Several ideas have been proposed for the light-weight membranes needed to refract incident sunlight away from Earth. These include 10 µ thick glass panels using Fresnel prisms for deflection , diaphanous metallic mesh gratings , and a layered silicon nitride structure to diffract sunlight with low reflectivity . The fabrication and testing of these and other candidates should be a near-term priority. Which of these materials can be successfully attached to deployable structures and survive decades in space after deployment?
Electro-optic sunlight reflector
The capability for electrically controlling the intensity, and possibly direction, of reflected sunlight may well be a key for long-term orbit and attitude control. Devices appropriate for this application should be developed and their performance and durability measured during long exposure to the environments expected at L1.
A number of initial designs and some flight tests have been performed addressing the general problem of light-weight deployable space structures [20-22]. Extending these efforts to the detailed design, fabrication and testing of a large deployable structure with appropriate membrane material would be a tremendous step forward.
One of the most important advantages of breaking 1000 km shades into smaller units is the ability to test in flight all aspects of the design prior to any commitment to deploy the full-size system. Initial flights could be conducted in LEO to evaluate deployment designs and test the ruggedness of candidate membranes. Once these flights are successful, larger more ambitious designs might be pursued. Transporting various test models to L1 should be straightforward, enabling extended testing that includes all aspects of autonomous attitude and orbit control. The durability of all components of the design in the L1 environment would also be evaluated.
Lunar mining, fabrication and launch
At present humanity is a long way from being able to mine needed material on the Moon (or asteroids) and convert this material into spacecraft. The lunar surface provides abundant sources of aluminum and glass, likely to be major components of the shades. In 2017 NASA announced the Artemis program, an ambitious plan to return astronauts to the surface of the Moon as early as 2024 . Further exploration includes measuring water ice deposits buried in permanently shaded craters  and establishing a permanent base near the lunar South Pole . International interest and participation in lunar exploration have grown in recent years, inspired in part by NASA's aggressive plans for In-Situ Resource Utilization  and the apparent economic viability of extracting materials such as Rare Earth Metals from the Moon .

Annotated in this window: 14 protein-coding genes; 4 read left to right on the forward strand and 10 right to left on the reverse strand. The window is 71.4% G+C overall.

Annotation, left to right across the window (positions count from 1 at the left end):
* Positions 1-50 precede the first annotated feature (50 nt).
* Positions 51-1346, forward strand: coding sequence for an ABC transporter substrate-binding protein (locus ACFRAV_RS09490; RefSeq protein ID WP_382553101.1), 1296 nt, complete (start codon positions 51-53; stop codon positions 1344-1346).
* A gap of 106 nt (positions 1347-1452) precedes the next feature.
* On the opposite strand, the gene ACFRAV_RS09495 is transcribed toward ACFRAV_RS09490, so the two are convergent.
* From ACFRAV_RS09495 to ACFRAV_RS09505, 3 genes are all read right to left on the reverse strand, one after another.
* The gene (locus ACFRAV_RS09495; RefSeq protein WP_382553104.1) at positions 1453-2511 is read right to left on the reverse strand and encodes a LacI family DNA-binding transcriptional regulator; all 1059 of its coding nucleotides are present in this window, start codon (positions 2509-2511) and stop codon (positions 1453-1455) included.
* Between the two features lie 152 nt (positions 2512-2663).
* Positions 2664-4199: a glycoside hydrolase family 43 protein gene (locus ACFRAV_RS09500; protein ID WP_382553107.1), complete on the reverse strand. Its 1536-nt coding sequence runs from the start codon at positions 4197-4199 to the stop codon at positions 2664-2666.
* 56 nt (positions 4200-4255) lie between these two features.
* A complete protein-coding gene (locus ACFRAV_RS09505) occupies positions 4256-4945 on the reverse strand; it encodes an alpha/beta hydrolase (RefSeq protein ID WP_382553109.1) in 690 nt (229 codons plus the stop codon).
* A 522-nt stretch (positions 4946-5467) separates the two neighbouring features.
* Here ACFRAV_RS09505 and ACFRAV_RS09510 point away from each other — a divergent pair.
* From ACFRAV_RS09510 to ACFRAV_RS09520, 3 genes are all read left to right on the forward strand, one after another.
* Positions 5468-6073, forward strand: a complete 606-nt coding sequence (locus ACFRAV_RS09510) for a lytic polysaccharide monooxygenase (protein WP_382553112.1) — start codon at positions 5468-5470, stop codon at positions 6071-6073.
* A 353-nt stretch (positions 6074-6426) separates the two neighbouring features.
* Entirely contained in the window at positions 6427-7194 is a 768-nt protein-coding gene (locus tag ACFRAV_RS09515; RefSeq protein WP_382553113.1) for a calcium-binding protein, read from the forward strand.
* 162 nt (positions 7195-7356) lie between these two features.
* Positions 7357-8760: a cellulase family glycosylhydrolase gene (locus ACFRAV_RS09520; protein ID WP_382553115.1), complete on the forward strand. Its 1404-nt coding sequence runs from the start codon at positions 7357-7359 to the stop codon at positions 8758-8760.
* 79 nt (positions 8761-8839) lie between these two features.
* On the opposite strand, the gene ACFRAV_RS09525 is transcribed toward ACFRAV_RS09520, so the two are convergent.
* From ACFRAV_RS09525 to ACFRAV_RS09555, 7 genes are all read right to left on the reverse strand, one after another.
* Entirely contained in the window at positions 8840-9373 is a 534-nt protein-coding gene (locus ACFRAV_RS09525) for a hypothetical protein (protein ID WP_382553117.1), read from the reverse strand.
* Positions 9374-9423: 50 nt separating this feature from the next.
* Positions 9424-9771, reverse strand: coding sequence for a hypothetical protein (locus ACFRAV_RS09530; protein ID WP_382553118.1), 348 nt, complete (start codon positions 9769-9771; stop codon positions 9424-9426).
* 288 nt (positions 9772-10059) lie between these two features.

Electromagnetic launchers have fully demonstrated the ability to accelerate small payloads to speeds of several kilometers per second . Systems been developed to replace steam-powered catapults for aircraft takeoff . Possible configurations for launching payloads from the lunar surface to lunar orbit have been developed . Designs for launching larger payloads from the Moon will need to be developed.
It is anyone's guess as to if or when these steps will be taken. Figure 7 presents one guess of when they could happen, given sufficient motivation.
If eliminating anthropogenic GHG emission does not reverse global warming , additional steps must be taken. Blocking a small portion of incoming sunlight from space can safely provide the needed cooling. Specifics of the shading approach described here can be summarized as follows:
1. L1 is the ideal location for shade structures to reduce the solar irradiance on Earth. This is the only location in the solar system where a spacecraft can continuously cast a shadow on Earth.
2. Photon pressure pushing a spacecraft toward Earth at L1 can be offset by a constant gravity imbalance. This imbalance also makes it possible to maintain orbit control using only reflected sunlight.
3. A huge area of sunlight must be intercepted whether the shading structures are located at L1 or in Earth orbit. This is the fundamental challange that must be addressed.
4. Shading Earth using a "swarm" of small spacecraft has significant advantages compared to flying shade structures hundreds or thousands of kilometers across.
5. Deployment of limited shading is possible using spacecraft built and launched from Earth. This approach will be constrained by how many thousands of heavy launches are feasible. More substantial reductions in solar irradiance seem likely only by using material available in space, such as from the Moon.
There is much that can and should be done in the next years to make cooling of Earth from space a realistic option. While there is little doubt that success could be achieved, it is less certain that humanity will respond soon enough should the warming of our planet continue.
The author thanks Dr. Yomay Shyur for her very helpful comments and suggestions on issues important to the solar geoengineering community. He is indebted to Darle Tilly for her important editorial suggestions.